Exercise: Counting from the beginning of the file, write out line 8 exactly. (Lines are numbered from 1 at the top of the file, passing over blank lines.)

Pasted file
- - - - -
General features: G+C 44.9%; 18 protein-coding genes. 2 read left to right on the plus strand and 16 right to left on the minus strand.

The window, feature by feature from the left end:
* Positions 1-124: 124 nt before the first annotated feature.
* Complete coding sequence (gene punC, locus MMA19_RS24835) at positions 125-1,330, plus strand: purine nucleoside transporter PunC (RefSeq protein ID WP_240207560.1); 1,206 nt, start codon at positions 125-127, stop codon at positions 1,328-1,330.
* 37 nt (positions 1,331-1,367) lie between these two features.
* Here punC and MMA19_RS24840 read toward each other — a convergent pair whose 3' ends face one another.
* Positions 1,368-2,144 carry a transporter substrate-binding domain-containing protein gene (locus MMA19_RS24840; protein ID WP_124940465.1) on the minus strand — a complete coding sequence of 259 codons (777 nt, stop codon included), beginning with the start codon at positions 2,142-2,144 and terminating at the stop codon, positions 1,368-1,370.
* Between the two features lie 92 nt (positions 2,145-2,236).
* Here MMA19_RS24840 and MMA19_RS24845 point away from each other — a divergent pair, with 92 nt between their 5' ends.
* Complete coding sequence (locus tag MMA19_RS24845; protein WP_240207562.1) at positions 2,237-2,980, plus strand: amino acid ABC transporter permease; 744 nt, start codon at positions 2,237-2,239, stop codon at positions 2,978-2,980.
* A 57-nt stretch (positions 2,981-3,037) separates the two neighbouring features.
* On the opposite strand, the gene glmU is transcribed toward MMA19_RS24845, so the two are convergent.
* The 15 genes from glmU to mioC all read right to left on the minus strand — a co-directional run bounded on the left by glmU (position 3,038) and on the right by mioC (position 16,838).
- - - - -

* Between the two features lie 92 nt (positions 2,145-2,236).